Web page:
You know, if not, you know you prepared as much as you could and you went out there and did everything you can. Hopefully that's not the case, but I think they are more fun now for me than anxious or anything like that. I mean, like I was saying, this is kind of what you want to play for. This is fun to go out there and play baseball on a stage like this and have everyone watching one game or whatever you want to talk about. You know, this is why you play.

Q. You've seen a lot of young guys obviously, but Trea Turner, what jumps out to you about him?
RYAN ZIMMERMAN: Right, I think his baseball IQ and his ability to make adjustments as a young guy. And I've said this all year, and I don't mean this in a bad way to other really fast players, but most really fast players are in the big leagues because they're really fast. They might not necessarily be the greatest hitter or the greatest route runner or whatever, but their speed kind of makes up for their shortcomings.

I think Trea is the complete opposite. He's a baseball player that even if he wasn't fast, would be in the big leagues, but he just so happens to be an 80 runner, and when you have that kind of combination, it's pretty special.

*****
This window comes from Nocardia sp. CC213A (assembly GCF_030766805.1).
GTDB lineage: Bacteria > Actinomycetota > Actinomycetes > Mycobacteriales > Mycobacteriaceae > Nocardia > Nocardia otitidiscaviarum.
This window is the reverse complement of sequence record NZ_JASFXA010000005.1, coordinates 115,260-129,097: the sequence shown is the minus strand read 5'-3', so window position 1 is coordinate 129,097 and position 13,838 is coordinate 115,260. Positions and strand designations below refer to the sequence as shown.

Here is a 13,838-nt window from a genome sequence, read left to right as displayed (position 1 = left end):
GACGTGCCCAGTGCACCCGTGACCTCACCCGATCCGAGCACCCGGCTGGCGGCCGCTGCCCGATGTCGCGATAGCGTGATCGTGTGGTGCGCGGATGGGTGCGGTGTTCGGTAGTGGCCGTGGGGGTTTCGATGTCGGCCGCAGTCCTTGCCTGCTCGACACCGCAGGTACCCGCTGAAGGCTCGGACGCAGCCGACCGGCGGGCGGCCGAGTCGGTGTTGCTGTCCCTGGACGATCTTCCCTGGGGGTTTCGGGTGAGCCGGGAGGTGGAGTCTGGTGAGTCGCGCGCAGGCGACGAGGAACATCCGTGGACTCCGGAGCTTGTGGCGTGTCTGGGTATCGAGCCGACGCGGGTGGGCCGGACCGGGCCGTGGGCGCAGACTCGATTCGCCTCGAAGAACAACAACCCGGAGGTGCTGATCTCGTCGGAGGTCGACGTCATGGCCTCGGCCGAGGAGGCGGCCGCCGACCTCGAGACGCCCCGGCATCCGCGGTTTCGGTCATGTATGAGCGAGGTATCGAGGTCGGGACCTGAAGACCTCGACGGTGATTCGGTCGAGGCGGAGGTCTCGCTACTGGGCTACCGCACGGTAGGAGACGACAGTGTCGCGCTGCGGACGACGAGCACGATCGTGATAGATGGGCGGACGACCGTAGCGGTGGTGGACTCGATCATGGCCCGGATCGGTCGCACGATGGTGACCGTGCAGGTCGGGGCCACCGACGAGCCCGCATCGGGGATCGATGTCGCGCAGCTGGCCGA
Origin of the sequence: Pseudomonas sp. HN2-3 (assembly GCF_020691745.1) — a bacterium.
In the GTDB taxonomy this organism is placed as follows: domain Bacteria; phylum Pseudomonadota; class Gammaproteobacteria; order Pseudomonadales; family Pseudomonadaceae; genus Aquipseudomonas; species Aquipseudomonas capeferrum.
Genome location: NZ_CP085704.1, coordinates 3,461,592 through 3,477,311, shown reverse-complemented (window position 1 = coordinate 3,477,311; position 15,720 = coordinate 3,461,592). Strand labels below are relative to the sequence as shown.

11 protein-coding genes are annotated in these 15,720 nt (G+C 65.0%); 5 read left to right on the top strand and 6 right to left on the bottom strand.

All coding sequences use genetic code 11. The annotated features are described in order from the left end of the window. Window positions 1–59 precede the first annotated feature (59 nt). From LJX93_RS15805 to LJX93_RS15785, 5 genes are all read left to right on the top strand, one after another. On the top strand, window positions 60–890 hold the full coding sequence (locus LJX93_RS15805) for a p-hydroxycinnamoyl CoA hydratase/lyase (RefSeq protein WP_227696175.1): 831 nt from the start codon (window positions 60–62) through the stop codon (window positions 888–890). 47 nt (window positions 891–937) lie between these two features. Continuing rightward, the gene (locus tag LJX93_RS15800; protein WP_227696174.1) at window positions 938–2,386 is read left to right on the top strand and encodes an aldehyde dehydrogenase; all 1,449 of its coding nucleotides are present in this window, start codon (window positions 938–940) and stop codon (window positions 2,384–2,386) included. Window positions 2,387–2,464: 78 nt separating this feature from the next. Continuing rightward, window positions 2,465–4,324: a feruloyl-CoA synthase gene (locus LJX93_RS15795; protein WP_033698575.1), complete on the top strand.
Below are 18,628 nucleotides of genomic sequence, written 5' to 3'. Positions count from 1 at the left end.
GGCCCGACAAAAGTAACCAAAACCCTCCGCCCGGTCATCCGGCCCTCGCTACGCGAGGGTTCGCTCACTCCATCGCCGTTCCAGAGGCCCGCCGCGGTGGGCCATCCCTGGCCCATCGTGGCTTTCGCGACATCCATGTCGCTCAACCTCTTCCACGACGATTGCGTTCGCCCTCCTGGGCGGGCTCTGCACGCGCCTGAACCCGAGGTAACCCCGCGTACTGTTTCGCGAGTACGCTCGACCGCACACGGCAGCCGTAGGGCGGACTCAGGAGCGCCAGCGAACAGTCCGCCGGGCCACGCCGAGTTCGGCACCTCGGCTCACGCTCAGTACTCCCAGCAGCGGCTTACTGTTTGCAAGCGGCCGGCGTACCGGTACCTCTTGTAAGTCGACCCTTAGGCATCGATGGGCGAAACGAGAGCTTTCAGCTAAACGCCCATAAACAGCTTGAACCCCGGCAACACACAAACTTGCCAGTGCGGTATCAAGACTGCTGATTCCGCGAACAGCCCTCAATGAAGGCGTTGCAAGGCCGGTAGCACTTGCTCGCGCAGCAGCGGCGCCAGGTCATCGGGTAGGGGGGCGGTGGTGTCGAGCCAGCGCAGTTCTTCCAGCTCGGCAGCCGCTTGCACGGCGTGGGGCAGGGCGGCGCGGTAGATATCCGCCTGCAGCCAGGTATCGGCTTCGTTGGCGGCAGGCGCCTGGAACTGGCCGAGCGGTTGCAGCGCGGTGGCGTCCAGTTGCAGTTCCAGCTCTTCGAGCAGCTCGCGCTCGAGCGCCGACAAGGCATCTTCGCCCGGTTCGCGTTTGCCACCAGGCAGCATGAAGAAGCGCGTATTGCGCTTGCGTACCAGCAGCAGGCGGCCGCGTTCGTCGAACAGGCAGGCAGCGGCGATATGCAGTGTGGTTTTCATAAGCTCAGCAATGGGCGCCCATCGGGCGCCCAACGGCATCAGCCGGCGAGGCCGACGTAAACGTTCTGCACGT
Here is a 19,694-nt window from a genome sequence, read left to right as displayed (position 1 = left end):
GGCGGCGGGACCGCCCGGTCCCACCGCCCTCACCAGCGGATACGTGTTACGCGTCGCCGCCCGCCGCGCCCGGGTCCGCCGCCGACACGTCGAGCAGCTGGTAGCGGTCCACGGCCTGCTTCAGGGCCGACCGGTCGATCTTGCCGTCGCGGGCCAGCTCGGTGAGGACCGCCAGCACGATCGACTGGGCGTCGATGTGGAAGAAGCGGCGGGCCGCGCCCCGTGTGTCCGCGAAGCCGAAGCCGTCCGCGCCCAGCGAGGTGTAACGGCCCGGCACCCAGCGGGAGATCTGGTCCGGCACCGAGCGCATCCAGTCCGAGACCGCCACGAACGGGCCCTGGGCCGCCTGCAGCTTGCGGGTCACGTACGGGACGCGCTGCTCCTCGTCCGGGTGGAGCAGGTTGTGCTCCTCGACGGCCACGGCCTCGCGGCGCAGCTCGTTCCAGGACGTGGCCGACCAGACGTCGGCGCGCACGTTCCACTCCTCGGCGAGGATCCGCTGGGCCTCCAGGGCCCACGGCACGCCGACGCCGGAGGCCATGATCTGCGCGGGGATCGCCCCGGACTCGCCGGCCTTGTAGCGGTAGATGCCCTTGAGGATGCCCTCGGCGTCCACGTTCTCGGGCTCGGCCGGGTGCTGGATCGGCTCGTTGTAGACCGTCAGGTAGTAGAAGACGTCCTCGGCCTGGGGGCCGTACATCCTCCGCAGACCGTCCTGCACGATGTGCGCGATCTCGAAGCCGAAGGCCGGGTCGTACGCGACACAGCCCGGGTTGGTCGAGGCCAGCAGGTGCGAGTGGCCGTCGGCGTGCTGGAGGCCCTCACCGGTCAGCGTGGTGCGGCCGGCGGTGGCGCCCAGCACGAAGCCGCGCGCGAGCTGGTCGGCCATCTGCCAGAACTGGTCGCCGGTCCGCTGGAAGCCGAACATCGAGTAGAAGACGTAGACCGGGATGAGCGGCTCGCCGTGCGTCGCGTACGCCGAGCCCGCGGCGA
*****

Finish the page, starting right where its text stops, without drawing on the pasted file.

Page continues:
Q. As someone who has been in this organization basically since they moved to D.C., what does this game mean to you personally, and do you think the organization at large?
RYAN ZIMMERMAN: Well, I think as far as an organization, I don't want to say we have arrived or whatever. But I would say we're one of the most consistent and hopefully respected organizations in the big leagues now.

I mean, you make the playoffs three out of five years, the other two years you're kind of right in the mix, win 95 games three years. Obviously taking that next step in the playoffs and the ultimate step would be kind of the cherry on top. But I think you know, baseball is all about consistency and being able to compete each year, and ultimately try and make the playoffs.